Alcohol has been known to override this mechanism but I had not been drinking today. Perhaps it was the opportunity afforded by being granted honorary alien status that enabled me to speak.

I was at another conference on silence last week, since which it has occurred to me that you have to listen in order for there to be a silence. An unheard silence is just another tree not falling in a philosophical wood. Perhaps, then, you also have to speak in order to listen.

So I spoke and made a point or two.

Points of listening, I hope.


The case of the demented Labyrinth

Having succumbed to self-pity last time, here’s a more constructive response to my Alzheimer’s feature: the short story version!

Image: Hephaestian Studios

Image: Hephaestian Studios

I don’t know if I was born in it or brought some time later, but my first memories – all my memories – were in the Labyrinth. Alone, but not lonely, and there were myriad opportunities to step outside or look out of the windows and interact, talk to others, fall in love, create, have effects on the rest of the world. Equally, as I grew older, I liked to retreat into the cool depths of the maze, clear away the cobwebs and do a cryptic crossword or read a detective story. Poe, Dickson Carr, Takagi – classic locked room mysteries were my particular delight.

But at some point, daylight withdrew and my comfortable corners became too dim to see. It became harder to navigate the Labyrinth and I reached doors and windows less often. The paths had become overgrown with fibrous masses. I tried burning them away but nothing worked. They constricted my way, eventually blocking off whole sectors of my inner life. Glimpses of the outer world made little sense now, though I strove to make connections, even if they were absurd. A kind of nausea gripped my head, not my stomach. I stumbled around, often with my hands over my eyes, forced to take torturous routes around the obstructions, missing the comforting familiarity of my old ways, until I would curl up in a ball with my head in my hands despairing of it all.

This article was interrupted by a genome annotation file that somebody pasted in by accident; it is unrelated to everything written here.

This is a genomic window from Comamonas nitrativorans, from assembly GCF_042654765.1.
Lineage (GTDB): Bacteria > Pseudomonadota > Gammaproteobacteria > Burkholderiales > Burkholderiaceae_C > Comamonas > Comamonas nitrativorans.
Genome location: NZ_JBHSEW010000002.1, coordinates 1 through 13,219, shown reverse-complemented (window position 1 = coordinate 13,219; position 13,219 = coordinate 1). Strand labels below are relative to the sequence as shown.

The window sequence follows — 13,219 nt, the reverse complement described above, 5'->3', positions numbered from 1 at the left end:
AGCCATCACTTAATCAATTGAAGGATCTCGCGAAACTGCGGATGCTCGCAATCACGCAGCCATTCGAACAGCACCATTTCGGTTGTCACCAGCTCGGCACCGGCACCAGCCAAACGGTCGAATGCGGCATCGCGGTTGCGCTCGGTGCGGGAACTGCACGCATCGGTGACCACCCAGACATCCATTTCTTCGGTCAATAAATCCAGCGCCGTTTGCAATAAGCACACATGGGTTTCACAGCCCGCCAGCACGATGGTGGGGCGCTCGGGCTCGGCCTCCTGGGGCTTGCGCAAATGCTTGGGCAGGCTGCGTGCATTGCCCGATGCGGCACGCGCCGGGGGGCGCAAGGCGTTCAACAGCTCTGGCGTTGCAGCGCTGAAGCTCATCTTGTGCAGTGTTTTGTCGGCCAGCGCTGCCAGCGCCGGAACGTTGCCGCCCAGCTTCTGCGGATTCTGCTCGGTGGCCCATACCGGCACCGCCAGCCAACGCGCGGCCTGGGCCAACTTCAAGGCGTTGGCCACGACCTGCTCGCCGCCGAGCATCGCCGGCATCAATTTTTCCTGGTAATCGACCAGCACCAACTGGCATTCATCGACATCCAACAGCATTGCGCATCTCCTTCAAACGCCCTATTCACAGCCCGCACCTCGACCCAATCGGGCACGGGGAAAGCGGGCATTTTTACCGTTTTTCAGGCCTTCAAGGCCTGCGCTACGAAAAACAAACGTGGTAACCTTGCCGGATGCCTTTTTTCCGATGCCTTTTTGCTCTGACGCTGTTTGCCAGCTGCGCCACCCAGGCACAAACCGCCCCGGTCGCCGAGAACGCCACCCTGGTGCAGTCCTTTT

I saw faces I recognised – my parents, or my children, perhaps – and wanted to speak to, but the only way to reach them would be to turn away and search down some forgotten pathway for a secret passage and when I turned my head I began to doubt I had even seen them at all and would be taken along another path to a distant memory or a fragment of degenerate fantasy. There were paranoid flickers of others, too, unrecognised; ghosts in my Labyrinth trying to find me, perhaps. I would find scraps of thread crudely woven from the overgrowing fibres and discarded as useless, not mapping the way out but compelling all the same. I would follow some of the longer ones for a while, hoping, while traces of music led me on, but whether to the outside or deeper towards the centre I wasn’t to know.

At last, I stopped trying to find an exit. It brought me only grief.

When I came to the centre, there was the Minotaur, its breathing ragged, an upside-down A on its forehead, a double-headed axe in its hand. The brute looked like death. We raised our axes, each intent on destroying the other, but when my axe fell, it struck only glass. My reflection shattered the mirror and sealed my fate.